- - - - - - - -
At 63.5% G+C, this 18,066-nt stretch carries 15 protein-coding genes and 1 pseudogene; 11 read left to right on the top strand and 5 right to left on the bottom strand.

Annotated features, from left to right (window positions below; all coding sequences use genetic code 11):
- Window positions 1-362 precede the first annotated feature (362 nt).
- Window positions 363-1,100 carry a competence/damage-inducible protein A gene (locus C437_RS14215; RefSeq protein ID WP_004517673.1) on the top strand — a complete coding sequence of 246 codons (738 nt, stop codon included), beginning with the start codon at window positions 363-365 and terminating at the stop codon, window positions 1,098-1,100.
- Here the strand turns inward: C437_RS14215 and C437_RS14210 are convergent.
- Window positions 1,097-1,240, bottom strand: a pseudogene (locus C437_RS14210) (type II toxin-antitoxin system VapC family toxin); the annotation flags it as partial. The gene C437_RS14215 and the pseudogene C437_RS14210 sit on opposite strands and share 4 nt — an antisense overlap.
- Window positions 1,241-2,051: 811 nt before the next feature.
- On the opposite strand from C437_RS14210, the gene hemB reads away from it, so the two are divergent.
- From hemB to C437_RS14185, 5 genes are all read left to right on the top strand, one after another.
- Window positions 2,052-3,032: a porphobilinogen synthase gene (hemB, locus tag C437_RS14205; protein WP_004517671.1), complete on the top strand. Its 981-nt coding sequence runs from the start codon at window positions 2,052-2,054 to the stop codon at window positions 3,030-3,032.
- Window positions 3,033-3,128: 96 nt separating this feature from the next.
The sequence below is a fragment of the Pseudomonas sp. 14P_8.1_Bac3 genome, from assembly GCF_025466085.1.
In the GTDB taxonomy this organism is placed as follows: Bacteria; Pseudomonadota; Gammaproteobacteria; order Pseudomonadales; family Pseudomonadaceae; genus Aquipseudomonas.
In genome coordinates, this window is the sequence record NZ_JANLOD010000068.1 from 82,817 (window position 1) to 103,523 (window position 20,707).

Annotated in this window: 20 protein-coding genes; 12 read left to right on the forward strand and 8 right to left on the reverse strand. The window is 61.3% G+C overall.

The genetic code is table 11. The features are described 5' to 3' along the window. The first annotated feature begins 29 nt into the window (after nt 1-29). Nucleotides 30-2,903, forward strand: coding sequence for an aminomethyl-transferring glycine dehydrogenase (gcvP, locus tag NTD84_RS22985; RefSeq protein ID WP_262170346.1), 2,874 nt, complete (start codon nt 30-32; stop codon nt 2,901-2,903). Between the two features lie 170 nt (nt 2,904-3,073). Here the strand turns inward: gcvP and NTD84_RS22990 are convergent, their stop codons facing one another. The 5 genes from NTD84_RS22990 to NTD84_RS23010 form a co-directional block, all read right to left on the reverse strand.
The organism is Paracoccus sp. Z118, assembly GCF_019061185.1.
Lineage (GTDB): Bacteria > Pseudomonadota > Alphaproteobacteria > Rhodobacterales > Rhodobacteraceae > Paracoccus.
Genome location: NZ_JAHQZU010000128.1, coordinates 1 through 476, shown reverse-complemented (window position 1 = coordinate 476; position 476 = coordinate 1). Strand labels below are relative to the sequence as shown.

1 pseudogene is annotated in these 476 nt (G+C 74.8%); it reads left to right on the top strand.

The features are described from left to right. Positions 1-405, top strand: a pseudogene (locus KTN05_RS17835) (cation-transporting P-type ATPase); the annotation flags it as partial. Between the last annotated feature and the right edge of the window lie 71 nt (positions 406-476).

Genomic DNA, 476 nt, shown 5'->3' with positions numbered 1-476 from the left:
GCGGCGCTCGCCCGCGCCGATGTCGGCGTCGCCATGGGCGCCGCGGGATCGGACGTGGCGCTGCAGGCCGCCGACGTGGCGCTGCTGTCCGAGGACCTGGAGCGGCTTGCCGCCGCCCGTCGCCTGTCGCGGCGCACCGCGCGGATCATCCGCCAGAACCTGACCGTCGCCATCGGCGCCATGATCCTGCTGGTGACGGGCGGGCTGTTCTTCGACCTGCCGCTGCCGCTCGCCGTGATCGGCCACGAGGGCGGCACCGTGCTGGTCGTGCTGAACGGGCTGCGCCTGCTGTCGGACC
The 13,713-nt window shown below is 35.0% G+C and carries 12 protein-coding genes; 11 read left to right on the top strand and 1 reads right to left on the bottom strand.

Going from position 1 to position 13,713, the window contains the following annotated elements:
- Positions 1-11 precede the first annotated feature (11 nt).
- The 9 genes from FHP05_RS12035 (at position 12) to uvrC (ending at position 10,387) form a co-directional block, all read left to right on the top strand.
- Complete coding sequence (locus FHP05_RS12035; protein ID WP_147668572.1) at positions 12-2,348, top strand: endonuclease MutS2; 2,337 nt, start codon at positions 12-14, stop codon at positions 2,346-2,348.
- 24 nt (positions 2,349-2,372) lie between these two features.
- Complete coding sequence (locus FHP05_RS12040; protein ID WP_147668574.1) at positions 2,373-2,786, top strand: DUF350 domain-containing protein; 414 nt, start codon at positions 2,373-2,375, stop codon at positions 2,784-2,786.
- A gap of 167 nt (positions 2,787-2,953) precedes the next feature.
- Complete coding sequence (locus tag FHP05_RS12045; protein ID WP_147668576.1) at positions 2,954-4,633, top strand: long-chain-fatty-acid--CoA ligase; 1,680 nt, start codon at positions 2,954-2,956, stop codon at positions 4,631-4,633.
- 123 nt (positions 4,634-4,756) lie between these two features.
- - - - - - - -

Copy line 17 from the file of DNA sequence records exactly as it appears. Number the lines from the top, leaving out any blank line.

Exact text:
The organism is Paracoccus sp. Z118, assembly GCF_019061185.1.